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Commentary

Is Bush Unhinged?


     
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Before you conclude that I myself must be unhinged even to raise such a question, ask yourself this: If a man talks as if he has lost contact with reality, then might he actually have done so? Granted that this possibility deserves evaluation, then consider President George W. Bush’s rhetoric in his March 19 speech to diplomats and others at the White House.

The president begins by stating his interpretation of the recent bombings in Madrid, reiterating one of his recurrent themes of the past two and a half years: “[T]he civilized world is at war” in a “new kind of war.” The concept of war, of course, ranks high among evocative metaphors. Not by accident have politicians declared wars on poverty, drugs, cancer, illiteracy, and an assortment of other alleged enemies. A society at war, as William James observed in 1906 in his call for the “moral equivalent of war,” finds a reason for unaccustomed solidarity and—here’s where the politicians come in—for unaccustomed submission to central government authority. James himself, after all, was arguing that “the martial type of character can be bred without war.” Political leaders are always seeking to establish such character, with themselves in command of the battalions of “disciplined” subjects. Insofar as the so-called war on terrorism merely represents the latest attempt to bend the war metaphor to an obvious political purpose, we might well dismiss the president’s rhetorical flourish as nothing but the same old same old.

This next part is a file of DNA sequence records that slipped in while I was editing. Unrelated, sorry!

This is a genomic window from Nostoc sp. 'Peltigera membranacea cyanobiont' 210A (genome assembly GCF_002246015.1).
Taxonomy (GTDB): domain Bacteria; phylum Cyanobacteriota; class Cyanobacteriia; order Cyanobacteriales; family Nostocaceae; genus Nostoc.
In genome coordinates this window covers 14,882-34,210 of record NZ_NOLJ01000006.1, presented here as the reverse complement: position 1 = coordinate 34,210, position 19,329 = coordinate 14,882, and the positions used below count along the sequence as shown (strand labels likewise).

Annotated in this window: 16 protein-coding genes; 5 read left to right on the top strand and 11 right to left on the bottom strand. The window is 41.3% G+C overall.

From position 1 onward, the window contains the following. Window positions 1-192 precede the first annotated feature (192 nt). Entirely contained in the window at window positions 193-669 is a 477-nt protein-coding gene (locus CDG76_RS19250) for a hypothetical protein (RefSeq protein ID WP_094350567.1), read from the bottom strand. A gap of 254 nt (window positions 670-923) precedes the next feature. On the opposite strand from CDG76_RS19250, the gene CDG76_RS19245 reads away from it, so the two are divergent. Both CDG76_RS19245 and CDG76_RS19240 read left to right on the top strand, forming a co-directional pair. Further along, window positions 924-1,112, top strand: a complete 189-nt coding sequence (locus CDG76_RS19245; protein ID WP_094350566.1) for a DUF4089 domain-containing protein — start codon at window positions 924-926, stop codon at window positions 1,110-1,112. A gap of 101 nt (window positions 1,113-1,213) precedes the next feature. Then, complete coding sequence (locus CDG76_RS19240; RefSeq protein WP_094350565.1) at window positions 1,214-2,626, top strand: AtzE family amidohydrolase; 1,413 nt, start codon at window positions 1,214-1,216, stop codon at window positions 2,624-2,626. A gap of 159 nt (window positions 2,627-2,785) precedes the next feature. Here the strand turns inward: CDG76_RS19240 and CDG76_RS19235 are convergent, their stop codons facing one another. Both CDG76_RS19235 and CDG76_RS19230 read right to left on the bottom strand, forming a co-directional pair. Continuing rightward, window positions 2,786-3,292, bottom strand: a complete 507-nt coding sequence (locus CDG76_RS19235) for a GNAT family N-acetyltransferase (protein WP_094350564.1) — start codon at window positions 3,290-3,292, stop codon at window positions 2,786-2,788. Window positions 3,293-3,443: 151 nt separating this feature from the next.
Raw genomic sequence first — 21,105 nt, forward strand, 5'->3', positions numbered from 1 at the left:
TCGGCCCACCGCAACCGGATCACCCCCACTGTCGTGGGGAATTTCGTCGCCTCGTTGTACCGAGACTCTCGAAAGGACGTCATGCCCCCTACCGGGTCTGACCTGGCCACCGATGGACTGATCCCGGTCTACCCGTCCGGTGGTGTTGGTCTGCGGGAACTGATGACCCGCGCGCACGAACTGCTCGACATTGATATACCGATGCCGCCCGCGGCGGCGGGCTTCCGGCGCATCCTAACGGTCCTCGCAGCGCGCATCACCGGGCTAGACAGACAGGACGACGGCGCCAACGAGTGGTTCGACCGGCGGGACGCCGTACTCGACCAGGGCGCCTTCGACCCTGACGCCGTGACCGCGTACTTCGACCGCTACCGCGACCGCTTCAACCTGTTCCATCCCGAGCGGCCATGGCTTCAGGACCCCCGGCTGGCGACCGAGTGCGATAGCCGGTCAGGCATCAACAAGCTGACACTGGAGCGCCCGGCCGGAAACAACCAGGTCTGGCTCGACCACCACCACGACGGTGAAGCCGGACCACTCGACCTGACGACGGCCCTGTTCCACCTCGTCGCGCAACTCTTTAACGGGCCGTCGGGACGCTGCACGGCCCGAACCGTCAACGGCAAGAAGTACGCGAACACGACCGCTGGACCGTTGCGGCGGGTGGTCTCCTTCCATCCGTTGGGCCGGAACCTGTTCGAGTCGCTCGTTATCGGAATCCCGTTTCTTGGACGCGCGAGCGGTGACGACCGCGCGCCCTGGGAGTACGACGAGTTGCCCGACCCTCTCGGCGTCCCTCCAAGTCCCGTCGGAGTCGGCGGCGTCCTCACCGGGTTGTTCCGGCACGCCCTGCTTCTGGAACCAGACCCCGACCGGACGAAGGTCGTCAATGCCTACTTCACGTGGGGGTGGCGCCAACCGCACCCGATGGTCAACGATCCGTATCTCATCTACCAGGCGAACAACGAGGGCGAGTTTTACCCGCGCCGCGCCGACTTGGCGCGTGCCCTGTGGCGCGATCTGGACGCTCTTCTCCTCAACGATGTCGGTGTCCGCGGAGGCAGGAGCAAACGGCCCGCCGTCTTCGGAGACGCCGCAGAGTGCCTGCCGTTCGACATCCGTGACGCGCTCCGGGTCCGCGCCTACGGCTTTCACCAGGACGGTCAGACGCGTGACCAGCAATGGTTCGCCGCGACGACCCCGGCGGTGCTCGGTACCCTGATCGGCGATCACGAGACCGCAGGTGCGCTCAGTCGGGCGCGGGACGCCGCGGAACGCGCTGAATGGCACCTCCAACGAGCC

Bush, however, will allow no such dismissal. “The war on terror,” he insists, “is not a figure of speech.” Well, I beg your pardon, Mr. President, but that is precisely what it is. How can one go to war against “terror,” which is a state of mind? Even if the president were to take more care with his language and to speak instead of a “war on terrorism,” the phrase still could not be anything more than a metaphor, because terrorism is a form of action available to virtually any determined adult anywhere anytime. War on terrorism, too, can be only a figure of speech.

War, if it is anything, is the marshalling of armed forces against somebody, not against a state of mind or a form of action. Wars are fought between groups of persons. We might argue about whether the United States can wage war only against another nation state, as opposed to an indefinitely large number of individuals committed to fanatical Islamism who in various workaday guises are living in scores of different countries. The expression “war on certain criminals and conspirators of criminal acts” would fit the present case better and would entail far more sensible thinking about the proper way to deal with such persons. The idea of war, obviously, calls to mind too readily the serviceability of the armed forces. Hence the application of such forces to the conquest of Iraq in the name of “bringing the terrorists to justice,” although that conquest was actually nothing but a hugely destructive, immensely expensive diversion from genuine efforts to allay the threat posed by the Islamist maniacs who compose al Qaeda and similar groups. “These killers will be tracked down and found, they will face their day of justice,” the president declares, speaking as always as if only a fixed number of such killers exist, rather than a vast reservoir of actual and potential recruits that is only augmented and revitalized by actions such as the U.S. invasion of Iraq. It would be a boon to humanity if the president could be brought to understand the distinction between waging war and establishing justice.